Friday, January 20, 2012

LPC a day late and a dollar short

From the NY Post:

The city Landmarks Preservation Commission yesterday took emergency action to block a landlord from adding a rooftop pad to a 165-year-old building on a classic row-house block off Tompkins Square Park.

Too bad the move came several hours after the city Buildings Department had already approved a permit for the East Village project.

"[The LPC] dropped the ball," lamented Andrew Berman, of the Greenwich Village Society for Historic Preservation.

At issue was a well-kept, $3 million-plus, four-story town home at 315 E. 10th St.

When landlord Ben Shaoul filed for a fifth-floor addition last month, preservationists sought historic status for the block to prevent it.

The LPC had 40 days to act before a permit could be issued. That deadline ended Friday.

The LPC had said yesterday’s hearing date was the earliest it could squeeze into its schedule.


Anonymous said...

FU, Andy Berman, Greenwich Village preservation ponce!

Come to Queens where we're butt f----d every day when it comes to the LPC.

So you've lost one measly building.

We've already lost most of our worthy sites.

Anonymous said...

Now if Queens had an effective "big mouth" pushing for more landmark sites and historic districts...instead of an aging, ass kissing borough historian like Dr. Jack(off) Eichenbaum (who is anti-landmarking)...we'd be somewhere
instead of in the toilet!

Thanks for doing Jack-shit for our borough!

Jerry Rotondi said...


Broadway-Flushing, already a state and federal historic district, is still waiting for the LPC to designate this worthy neighborhood a municipal landmark district.

a resident said...

Broadway Flushing Homeowners Association's current newsletter mentions that a "plaque committee" has been formed.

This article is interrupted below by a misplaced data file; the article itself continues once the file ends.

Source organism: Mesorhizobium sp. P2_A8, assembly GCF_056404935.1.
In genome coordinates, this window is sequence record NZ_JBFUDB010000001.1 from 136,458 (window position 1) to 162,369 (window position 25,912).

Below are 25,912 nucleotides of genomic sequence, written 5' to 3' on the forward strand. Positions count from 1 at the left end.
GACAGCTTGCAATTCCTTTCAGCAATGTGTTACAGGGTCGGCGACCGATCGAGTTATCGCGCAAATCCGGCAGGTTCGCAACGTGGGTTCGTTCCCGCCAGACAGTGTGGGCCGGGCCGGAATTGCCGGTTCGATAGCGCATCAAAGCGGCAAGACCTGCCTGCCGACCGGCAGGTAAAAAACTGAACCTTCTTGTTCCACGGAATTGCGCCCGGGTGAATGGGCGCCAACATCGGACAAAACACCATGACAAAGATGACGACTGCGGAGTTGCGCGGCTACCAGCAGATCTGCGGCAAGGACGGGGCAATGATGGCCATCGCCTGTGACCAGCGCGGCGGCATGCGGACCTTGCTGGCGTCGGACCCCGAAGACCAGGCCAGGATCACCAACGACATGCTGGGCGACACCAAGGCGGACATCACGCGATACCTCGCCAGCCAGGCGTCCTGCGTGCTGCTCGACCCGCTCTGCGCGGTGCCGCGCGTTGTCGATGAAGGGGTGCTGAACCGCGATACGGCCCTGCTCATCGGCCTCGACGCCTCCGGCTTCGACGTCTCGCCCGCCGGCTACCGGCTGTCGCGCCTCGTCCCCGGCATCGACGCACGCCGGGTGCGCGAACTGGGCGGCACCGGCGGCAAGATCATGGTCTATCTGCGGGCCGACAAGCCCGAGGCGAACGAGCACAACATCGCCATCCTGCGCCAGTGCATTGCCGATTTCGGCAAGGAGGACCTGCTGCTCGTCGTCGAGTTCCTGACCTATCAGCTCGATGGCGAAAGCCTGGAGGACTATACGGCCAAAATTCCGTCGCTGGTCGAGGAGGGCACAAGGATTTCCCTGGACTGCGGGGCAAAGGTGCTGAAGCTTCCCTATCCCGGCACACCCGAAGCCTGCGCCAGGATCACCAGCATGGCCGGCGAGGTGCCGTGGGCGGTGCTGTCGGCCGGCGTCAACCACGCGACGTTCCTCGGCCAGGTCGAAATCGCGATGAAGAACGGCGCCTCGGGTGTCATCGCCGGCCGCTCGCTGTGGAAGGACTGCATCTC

Any homeowner who wishes to purchase one to display on their home indicating its historic status can order one.

Anonymous said...

You got to be kidding me, they add a story to a house in manhattan and it is the crime of the century? What about all of the real historic buildings in queens that have been bulldosed to put 16 family brick crapboxes?

Anonymous said...

What about all of the real historic buildings in queens that have been bulldosed to put 16 family brick crapboxes?
I dunno.

Ask the preservation community (read rich Manhattanites) that needs the votes of our electeds to expand their designations, so ignore us as part of the deal.

Anonymous said...

Plaques for Broadway-Flushing?
How "lovely".

The only plaque that really means anything is issued by the New York City Landmarks Preservation Commission because it's backed up by law!

All others amount to wishful thinking and offer no positive protection. They are, in fact, little more than preservation placebos.

Putting up a local substitute for a genuine LPC historic marker is like pointing an unloaded gun at an angry grizzly bear, or in this case an avaricious developer.

The Queens Historical Society once initiated their own plaque program years ago.

It was called the "Queensmark" and was a dismal failure.

Within the first year or two that some sites were granted "Queensmarks" by QHS, three of them were torn down!

A plaque on a site gives a false sense of security to a passerby that a particular building is protected from gross alteration or demolition.

This is both a waste of time and money alike.

Please go back to the drawing board and rethink the idea.

Anonymous said...

Historic plaques and tea and crumpets...a poor substitute for engaging in vigorous battle!